On the other hand, it may drain time and energy from research into causes that are more promising, or dilute the overall message of EA.

I guess I'll keep taking posts like this on a case-by-case basis for now, and I thought this particular case was worth a (non-strong) upvote. But I have a better understanding of why one might come to the opposite conclusion.

comment by Habryka · 2018-12-21T00:06:43.765Z · score: 12 (5 votes) · EA · GW

I think this was the part of the report that made me distrust the methodology the most:

Our research partner GiveWell[69] was an expert in the subfield and/or was building further expertise, and we thought it unlikely that we would find donation opportunities better than or equivalent to their current or near-future top charities within our timeframe for this research project (in the case of maternal health, family planning, HIV and other STDs, and health (other)).

Even in the specific cause area, it seemed from the beginning likely that existing GiveWell top charities outperform the ones that this report might find (and from a casual glance at the actual impact values, this has been confirmed, with the impact from GiveWell top charities being at least 2x the impact of the top recommended charities here, such that even if you only care about women's health you will probably get more value per dollar).

It seems clear to me that in that case, the correct choice would have been to suggest GiveWell top charities as good interventions in this space, even if they are not explicitly targeting women's empowerment. The fact that no single existing top-GiveWell charity was chosen suggests to me that a major filter that was applied to the prioritization was whether the charity explicitly branded itself as a charity dedicated to women's empowerment, which I think should clearly be completely irrelevant, and made me highly suspicious of the broader process.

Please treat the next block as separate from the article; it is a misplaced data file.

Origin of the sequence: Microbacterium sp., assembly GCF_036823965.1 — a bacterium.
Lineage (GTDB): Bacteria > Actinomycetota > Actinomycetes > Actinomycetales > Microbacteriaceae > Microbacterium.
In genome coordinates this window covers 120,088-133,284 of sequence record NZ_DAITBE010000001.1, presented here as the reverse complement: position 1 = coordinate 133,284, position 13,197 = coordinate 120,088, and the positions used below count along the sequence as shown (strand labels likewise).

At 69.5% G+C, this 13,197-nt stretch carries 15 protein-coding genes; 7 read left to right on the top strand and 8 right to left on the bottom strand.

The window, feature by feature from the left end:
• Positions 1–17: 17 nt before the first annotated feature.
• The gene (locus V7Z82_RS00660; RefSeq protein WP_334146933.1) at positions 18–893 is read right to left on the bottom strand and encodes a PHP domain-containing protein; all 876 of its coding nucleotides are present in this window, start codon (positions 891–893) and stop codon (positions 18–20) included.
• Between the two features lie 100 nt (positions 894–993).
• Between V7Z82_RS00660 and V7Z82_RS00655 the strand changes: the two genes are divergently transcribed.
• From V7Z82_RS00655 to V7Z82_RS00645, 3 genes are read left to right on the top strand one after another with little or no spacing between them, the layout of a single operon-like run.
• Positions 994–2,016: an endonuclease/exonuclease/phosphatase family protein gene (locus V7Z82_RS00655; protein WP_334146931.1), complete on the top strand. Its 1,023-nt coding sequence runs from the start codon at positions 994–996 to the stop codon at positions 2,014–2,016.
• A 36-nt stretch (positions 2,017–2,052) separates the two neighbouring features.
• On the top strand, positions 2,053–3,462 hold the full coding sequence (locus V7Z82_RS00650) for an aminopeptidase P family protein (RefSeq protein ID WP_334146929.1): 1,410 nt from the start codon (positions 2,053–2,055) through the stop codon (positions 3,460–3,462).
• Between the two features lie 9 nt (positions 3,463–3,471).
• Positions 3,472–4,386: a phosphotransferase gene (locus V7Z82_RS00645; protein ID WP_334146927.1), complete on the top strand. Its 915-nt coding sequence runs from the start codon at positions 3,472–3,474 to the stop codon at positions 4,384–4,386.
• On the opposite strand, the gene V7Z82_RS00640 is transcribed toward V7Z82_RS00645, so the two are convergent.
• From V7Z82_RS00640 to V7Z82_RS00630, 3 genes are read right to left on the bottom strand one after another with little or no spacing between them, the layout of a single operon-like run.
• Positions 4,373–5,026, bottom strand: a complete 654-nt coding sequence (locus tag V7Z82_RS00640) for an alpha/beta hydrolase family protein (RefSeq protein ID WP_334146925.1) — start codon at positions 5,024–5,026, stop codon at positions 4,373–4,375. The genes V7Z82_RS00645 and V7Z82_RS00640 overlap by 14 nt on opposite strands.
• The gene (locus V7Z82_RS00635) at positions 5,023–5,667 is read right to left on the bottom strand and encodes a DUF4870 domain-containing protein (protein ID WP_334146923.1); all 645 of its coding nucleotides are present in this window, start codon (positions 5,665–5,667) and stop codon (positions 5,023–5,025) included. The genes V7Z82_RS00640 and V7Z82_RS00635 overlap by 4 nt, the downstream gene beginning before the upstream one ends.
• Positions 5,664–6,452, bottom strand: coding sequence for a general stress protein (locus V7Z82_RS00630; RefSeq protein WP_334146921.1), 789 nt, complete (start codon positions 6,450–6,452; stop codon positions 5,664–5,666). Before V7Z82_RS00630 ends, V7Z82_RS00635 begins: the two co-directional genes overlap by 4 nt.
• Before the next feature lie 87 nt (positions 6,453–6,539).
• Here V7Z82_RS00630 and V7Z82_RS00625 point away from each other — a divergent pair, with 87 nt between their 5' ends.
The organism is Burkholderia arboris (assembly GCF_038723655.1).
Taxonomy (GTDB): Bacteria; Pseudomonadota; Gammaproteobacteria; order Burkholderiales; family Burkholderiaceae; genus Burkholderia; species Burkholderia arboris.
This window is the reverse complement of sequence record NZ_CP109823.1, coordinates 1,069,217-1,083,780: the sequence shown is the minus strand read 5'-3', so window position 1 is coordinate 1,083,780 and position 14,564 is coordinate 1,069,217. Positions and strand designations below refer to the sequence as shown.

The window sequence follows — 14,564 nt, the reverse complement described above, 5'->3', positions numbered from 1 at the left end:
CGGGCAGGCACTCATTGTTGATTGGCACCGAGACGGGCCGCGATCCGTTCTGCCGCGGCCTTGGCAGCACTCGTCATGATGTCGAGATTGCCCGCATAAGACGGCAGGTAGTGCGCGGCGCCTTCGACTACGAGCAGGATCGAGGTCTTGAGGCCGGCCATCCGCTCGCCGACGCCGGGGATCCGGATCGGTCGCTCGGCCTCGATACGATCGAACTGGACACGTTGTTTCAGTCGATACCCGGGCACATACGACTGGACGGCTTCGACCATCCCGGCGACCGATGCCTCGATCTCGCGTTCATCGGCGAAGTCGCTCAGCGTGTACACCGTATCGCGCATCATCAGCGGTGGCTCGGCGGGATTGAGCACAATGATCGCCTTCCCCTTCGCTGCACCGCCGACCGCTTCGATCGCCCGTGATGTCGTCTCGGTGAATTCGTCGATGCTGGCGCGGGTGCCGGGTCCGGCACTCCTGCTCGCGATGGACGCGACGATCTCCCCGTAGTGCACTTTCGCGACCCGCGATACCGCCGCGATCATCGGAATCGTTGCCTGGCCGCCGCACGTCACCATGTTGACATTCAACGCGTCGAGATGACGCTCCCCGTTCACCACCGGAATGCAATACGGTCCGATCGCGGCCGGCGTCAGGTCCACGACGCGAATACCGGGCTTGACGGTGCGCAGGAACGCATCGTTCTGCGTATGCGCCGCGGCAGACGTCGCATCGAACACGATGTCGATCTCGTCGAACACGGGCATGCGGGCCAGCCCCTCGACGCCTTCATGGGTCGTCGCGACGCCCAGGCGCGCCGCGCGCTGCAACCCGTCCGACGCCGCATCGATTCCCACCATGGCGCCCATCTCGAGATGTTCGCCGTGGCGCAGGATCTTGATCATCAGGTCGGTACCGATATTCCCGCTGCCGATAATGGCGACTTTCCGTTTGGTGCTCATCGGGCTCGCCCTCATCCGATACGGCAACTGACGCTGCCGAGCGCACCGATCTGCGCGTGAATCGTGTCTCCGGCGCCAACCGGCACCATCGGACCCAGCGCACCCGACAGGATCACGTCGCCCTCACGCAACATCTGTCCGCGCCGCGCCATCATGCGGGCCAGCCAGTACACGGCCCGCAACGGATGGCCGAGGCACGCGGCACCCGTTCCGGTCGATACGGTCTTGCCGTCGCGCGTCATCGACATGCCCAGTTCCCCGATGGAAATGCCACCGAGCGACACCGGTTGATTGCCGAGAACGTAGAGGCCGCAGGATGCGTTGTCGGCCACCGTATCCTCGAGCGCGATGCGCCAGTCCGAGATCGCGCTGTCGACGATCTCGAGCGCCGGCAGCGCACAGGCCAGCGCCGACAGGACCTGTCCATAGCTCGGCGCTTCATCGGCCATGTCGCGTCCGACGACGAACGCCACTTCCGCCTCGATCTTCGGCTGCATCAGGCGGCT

comment by aarongertler · 2018-12-21T03:09:40.680Z · score: 7 (4 votes) · EA · GW

Habryka: Did you see this line in the introduction of this post?

We also recommend charities that are highly cost-effective in improving women’s lives but do not focus exclusively on women’s empowerment. We discuss these organisations, including those recommended by our research partner GiveWell, in other research reports on our website.

On the other hand, it does seem like a specific GiveWell charity or two should have shown up on this list, or that FP should have explicitly noted GiveWell's higher overall impact (if the impact actually was higher; it seems like GiveDirectly isn't clearly better than Village Enterprise or Bandhan at boosting consumption, at least based on my reading of p. 5o of the 2018 GD study, which showed a boost of roughly 0.3 standard deviations in monthly consumption vs. 0.2-0.4 SDs for Bandhan's major RCT, though there are lots of other factors in play).

I think I've come halfway around to your view, and would need to read GiveWell and FP studies much more carefully to figure out how I feel about the other half (that is, whether GiveWell charities really do dominate FP's selections).

I'd also have to think more about whether second-order effects of the FP recommendations might be important enough to offset differences in the benefits GiveWell measures (e.g. systemic change in norms around sexual assault in some areas -- I don't think I'd end up being convinced without more data, though).

Finally, I'll point out that this post had some good features worth learning from, even if the language around recommending organizations wasn't great:

  • The "why is our recommendation provisional" section around NMNW, which helped me better understand the purpose and audience of FP's evaluation, and also seems like a useful idea in general ("if your values are X, this seems really good; if Y, maybe not good enough").
  • The discussion of how organizations were chosen, and the ways in which they were whittled down (found in the full report).